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The best alternative after the end of the UK Non-Dom regime

For years, the non-domiciled tax regime in the UK provided a lucrative fiscal environment for the world’s ultra-rich, allowing them to pay minimal taxes on their global incomes.

However, this two-century-old regime will soon be a thing of the past, leaving many millionaires who are well-established in the UK feeling abandoned.

Unlike other discontinued regimes such as Portugal’s NHR, which is phasing out gradually and preserving all the conditions for those already enrolled, the UK will not offer such a transition: starting April 2025, the tax exemption on the foreign-source income will end overnight.

As a consequence, at Relocate&Save we’ve observed a surge in requests from high-net-worth individuals (HNWI) looking for assistance to move from the UK to countries offering favorable tax conditions such as Spain, Monaco, Andorra, and Dubai.

Yet, the standout destination has become Italy, primarily due to its attractive flat tax regime, as we will explain later in this article.

The End of the UK Non-Dom Regime

The British non-domicile status, commonly referred to as “non-dom,” allowed individuals not domiciled in the UK to limit their tax exposure to income generated within the country. If their foreign income was not remitted to the UK, it was not subject to UK taxation.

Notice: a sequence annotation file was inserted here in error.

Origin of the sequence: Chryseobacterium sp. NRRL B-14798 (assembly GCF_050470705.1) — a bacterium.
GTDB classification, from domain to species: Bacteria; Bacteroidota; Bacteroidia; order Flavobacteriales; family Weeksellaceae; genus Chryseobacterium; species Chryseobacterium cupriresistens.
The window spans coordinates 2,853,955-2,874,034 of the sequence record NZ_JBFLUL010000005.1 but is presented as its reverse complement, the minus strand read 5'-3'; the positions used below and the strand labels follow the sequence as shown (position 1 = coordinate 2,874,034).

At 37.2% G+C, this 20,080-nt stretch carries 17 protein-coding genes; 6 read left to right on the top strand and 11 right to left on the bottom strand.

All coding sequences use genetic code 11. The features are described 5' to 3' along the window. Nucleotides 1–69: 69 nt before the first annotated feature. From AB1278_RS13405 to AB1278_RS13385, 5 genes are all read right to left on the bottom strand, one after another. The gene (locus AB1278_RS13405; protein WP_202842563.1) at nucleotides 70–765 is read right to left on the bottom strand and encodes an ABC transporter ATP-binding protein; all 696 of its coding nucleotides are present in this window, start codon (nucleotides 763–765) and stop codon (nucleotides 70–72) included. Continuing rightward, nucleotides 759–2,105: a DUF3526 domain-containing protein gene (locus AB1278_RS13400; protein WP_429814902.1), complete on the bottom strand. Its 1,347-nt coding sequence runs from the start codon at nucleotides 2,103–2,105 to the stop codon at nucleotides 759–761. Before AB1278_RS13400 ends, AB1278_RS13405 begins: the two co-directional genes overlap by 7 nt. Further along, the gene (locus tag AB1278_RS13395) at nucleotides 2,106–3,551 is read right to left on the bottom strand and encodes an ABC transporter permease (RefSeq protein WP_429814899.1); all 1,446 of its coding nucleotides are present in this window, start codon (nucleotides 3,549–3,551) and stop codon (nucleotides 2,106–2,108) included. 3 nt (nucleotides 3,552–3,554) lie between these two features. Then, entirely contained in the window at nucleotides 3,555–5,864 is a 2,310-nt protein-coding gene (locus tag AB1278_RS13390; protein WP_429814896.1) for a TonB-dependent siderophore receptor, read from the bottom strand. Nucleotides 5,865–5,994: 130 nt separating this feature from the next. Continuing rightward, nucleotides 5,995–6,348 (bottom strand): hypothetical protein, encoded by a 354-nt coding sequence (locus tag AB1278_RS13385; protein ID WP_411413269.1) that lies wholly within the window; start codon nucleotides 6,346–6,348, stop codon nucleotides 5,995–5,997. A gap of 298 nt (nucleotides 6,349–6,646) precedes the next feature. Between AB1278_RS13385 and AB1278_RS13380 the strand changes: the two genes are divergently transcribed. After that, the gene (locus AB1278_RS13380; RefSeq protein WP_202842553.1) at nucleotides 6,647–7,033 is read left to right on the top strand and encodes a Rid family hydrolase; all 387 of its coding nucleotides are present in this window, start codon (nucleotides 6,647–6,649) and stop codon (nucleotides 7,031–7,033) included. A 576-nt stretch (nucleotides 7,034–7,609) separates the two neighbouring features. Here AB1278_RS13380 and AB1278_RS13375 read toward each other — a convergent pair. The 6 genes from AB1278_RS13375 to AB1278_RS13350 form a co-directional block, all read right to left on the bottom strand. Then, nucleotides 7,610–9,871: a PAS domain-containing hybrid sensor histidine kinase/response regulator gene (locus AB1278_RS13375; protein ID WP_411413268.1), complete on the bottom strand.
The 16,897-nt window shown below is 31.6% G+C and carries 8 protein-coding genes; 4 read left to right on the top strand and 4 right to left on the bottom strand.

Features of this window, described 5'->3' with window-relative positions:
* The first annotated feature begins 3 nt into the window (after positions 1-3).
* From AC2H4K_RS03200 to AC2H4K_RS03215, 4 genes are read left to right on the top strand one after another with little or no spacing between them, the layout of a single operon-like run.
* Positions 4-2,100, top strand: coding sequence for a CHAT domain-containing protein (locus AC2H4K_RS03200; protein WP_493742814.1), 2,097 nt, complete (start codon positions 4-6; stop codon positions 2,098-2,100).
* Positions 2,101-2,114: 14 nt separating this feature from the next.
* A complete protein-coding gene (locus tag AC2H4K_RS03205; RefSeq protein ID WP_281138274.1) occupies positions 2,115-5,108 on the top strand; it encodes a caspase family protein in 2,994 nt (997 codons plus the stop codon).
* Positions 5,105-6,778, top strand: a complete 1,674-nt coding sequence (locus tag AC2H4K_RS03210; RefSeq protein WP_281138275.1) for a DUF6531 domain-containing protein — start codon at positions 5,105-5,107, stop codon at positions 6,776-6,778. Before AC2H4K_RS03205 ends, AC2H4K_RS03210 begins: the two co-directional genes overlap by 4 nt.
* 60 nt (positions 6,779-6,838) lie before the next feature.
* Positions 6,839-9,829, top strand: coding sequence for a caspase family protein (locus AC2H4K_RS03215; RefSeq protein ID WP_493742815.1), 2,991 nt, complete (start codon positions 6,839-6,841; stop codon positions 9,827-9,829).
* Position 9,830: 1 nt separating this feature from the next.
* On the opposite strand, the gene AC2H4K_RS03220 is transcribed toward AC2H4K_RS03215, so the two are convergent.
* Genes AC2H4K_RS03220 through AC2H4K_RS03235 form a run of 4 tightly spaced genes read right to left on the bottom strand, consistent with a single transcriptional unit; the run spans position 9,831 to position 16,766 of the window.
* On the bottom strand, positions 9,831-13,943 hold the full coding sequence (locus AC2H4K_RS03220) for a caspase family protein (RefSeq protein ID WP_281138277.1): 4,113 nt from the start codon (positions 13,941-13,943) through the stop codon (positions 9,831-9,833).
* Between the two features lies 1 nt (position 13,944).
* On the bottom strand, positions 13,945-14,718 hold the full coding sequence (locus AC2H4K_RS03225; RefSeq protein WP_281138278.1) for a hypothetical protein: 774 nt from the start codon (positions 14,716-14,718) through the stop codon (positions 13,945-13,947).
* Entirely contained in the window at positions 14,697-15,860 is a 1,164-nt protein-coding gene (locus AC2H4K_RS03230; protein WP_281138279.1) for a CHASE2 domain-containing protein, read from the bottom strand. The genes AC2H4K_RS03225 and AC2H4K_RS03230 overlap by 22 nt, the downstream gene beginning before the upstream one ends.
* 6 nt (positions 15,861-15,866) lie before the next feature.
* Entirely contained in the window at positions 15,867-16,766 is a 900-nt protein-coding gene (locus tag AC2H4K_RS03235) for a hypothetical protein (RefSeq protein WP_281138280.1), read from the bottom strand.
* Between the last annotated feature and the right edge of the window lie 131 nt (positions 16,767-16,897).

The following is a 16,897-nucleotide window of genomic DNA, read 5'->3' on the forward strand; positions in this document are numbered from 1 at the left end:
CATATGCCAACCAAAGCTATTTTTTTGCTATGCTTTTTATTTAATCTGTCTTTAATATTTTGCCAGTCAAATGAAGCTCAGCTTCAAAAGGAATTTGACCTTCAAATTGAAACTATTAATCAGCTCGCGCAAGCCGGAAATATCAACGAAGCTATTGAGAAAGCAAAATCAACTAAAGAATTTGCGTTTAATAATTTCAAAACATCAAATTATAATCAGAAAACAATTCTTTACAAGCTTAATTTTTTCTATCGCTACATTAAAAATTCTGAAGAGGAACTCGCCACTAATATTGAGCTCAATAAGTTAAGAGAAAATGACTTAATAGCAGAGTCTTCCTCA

This system was particularly beneficial for the ultra-wealthy with substantial overseas income, providing significant tax advantages and attracting many high-net-worth individuals to Britain.

However, recent reforms announced by Chancellor Jeremy Hunt will fundamentally alter this landscape starting from April 2025. The new system will abolish the remittance basis and instead impose UK taxes on worldwide income after individuals have resided in the UK for four years. This marks a significant departure from over two centuries of the non-dom regime, which will now include:

  • A four-year tax relief on foreign income for new arrivals.
  • A temporary 50% reduction on foreign income tax in the 2025-26 tax year for those who will lose the non-dom status.
  • A provision allowing the repatriation of previously untaxed foreign income at a favorable rate of 12% for two years until April 2027.
  • A shift to a residence-based inheritance tax system, details of which are yet to be finalized.

These changes are designed to make the tax system fairer and raise additional revenue for the government, projected to be £2.7 billion annually by 2028-29. However, the reforms have spurred a backlash among the wealthy, who are now considering relocating to more tax-friendly jurisdictions.

For instance, Bassim Haidar, a prominent entrepreneur, has publicly expressed his dissatisfaction with the new tax regime, stating that the abrupt end to the non-dom status will force him to relocate in order to protect his wealth from significantly higher taxes. He articulated that the UK’s decision is pushing him and other wealthy individuals to consider countries with more favorable tax regimes, such as Monaco or Dubai, which do not impose similar taxes on global income.

This sentiment is echoed by other wealthy residents and financial advisors who predict a mass exodus of capital and high-net-worth individuals from the UK, undermining the intended fiscal benefits of the reform. The transition measures introduced by the government have not convinced many of the current non-doms, who see them as insufficient to offset the increased tax burden they will face under the new rules.

Meet the Italian Flat Tax Regime